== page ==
The word ‘law’ has been defined in Art. 13(3)(a) of the Constitution. The term ‘law’ includes any ordinance, order, bye-law, rule, regulation, notification, custom or usage having in the territory of India the force of law. In Dwarkanath v. the State (1959) Supreme Court held that ‘administrative order’ issued by the executive officers, if subject to the authority of the law, will come under the word ‘law’. In Dasharatha Rama Rao v. State of Andhra Pradesh (1961) Supreme Court held that the term ‘law’ not only includes Acts of legislature but also such customs and practices which have the force of law. Therefore, such customs and practices cannot violate Fundamental Rights. The Ordinance issued by the President and the Governor, a government notification, a sub-rule of the municipal body etc. are examples of law.

The term ‘laws in force’ includes laws passed or made by a legislature or other competent authority in the territory of India before the commencement of the Constitution and not previously repealed, notwithstanding that any such law or any part thereof may not be then in operation either at all or in particular areas.

Constitutional amendments are not included in the word ‘law’ under Article 13 – The question whether the term ‘law’ in Article 13(2) includes Constitutional Amendment was taken up for consideration by Supreme Court in Shankari Prasad v. Union of India (1951). The court ascertained that the law made by the Parliament under the Art. 368 does not come under the definition of the word ‘law’ used in the Article 13(2). The word ‘law’ in Article 13(2) means rules and regulations made in exercise of ordinary legislative power and not in exercise of constituent power. Therefore, Article 13(2) does not affect amendments made under Article 368. This interpretation was followed by Supreme Court in Sajjan Singh v. State of Rajasthan (1965). This view point was rejected by Supreme Court in Golaknath v. State of Punjab (1967). The Supreme Court overruled aforesaid cases and held that the word ‘law’ in Article 13(2) included statutory as well as constitutional law. Hence if amendment to the Constitution took away or abridged fundamental rights, the amendment would be declared to be void.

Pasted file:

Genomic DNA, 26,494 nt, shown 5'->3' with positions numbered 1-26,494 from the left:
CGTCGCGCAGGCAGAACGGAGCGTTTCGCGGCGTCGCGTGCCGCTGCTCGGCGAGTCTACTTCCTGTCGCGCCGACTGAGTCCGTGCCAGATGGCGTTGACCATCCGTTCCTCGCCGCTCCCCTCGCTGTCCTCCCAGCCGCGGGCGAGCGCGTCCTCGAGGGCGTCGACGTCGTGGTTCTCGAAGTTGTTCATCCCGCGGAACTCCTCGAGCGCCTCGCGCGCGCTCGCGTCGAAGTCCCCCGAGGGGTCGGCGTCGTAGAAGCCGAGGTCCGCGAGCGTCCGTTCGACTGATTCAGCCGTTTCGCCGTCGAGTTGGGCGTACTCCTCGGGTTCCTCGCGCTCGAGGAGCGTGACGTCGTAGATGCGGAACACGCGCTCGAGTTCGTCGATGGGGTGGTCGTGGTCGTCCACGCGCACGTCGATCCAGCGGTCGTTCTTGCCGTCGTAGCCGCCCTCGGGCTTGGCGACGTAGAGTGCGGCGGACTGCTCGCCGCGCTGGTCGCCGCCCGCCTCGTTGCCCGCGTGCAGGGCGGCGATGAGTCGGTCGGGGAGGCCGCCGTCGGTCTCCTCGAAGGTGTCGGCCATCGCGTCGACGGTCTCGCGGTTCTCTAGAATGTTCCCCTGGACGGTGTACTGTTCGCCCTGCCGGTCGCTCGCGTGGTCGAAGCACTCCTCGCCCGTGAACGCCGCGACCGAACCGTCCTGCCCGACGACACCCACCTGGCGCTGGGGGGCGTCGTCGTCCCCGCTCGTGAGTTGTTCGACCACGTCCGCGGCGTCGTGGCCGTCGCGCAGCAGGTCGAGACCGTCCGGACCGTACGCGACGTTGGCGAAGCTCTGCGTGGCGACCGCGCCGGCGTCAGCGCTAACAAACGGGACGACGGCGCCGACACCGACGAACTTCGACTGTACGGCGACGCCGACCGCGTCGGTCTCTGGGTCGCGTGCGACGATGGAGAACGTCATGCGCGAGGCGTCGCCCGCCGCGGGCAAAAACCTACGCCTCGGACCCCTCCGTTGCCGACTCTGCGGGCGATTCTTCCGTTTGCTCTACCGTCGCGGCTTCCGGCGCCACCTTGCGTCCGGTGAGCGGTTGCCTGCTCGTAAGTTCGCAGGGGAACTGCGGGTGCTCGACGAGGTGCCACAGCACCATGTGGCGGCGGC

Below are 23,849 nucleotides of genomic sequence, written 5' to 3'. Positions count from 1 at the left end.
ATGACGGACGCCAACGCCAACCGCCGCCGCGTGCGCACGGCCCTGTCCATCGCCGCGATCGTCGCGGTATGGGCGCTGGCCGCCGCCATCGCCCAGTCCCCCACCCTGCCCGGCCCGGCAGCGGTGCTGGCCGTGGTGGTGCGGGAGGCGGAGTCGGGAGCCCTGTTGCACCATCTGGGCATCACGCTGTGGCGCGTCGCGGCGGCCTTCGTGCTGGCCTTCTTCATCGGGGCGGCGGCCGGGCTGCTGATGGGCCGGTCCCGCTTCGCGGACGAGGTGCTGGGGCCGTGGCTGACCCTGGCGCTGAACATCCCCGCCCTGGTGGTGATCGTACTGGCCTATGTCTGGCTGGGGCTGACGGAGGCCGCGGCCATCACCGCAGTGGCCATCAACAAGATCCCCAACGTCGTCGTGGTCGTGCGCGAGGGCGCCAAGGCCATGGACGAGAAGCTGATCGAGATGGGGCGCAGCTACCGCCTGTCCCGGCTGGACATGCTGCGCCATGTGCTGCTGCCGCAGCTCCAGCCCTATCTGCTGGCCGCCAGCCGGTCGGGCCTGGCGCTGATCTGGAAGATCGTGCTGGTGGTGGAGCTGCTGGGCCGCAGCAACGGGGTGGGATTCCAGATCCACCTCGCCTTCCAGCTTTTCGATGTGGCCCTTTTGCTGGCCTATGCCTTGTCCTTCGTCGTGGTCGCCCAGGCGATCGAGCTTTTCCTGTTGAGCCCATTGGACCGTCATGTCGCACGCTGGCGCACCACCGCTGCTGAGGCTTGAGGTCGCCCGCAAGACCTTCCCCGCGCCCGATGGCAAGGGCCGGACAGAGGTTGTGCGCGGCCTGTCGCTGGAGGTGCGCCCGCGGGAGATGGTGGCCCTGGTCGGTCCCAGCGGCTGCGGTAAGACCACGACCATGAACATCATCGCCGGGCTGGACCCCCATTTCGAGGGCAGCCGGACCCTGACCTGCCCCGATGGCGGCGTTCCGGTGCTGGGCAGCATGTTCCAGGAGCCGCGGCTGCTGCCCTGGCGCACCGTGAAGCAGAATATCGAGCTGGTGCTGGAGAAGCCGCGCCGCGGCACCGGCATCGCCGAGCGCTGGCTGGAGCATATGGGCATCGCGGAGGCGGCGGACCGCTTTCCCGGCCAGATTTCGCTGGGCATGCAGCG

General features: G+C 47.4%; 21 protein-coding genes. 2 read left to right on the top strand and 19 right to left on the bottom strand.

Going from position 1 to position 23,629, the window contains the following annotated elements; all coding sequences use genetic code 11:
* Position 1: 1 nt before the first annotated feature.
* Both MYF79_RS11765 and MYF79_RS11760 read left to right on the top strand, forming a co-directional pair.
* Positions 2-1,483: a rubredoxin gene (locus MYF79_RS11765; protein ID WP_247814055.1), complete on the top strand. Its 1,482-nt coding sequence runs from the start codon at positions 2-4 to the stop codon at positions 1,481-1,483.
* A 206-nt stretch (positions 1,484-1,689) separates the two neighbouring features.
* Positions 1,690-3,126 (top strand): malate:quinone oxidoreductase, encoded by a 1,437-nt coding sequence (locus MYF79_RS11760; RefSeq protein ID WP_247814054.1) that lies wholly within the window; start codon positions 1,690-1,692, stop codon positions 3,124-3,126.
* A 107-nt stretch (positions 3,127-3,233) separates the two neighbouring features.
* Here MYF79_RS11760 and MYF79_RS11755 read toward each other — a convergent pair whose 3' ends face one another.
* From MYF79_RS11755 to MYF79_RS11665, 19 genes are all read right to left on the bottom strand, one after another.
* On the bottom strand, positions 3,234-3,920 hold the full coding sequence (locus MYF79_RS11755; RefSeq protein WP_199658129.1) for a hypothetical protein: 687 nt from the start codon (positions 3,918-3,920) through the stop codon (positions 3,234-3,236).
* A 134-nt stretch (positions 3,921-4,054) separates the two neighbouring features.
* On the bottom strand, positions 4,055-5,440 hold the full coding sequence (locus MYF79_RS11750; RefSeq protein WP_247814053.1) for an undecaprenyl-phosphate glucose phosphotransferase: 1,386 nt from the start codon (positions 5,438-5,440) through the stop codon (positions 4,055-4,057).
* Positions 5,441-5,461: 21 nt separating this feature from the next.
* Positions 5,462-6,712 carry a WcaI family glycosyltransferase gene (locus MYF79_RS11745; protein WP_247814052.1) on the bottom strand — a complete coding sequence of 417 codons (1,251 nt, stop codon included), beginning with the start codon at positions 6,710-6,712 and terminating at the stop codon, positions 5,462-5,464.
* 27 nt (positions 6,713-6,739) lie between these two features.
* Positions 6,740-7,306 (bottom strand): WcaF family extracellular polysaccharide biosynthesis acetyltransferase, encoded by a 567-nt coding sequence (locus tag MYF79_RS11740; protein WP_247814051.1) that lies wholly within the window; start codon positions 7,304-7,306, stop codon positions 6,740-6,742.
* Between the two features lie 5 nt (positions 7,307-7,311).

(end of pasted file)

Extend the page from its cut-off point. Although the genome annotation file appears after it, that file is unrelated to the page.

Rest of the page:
To offset the difficulties by Golaknath’s case the Parliament passed 24th Constitutional Amendment, 1971. By way of this amendment a new clause (4) was added to Article 13 which laid down that the constitutional amendments passed under Article 368 cannot be considered as ‘law’ within the meaning of Article 13. The validity of this amendment was challenged in Keshvanand Bharti v. State of Kerala (1973). The court overruled Golaknath’s case  to this extent and upheld the validity of 24th Constitutional Amendment. Therefore, the present position is that the word ‘law’ does not include a constitutional amendment. Article 13(2) does not put any kind of restriction on the Parliament’s power to amend the Fundamental Rights under Article 368. But Parliament cannot amend or alter the basic structure of the Constitution. 

Author & Former Judge

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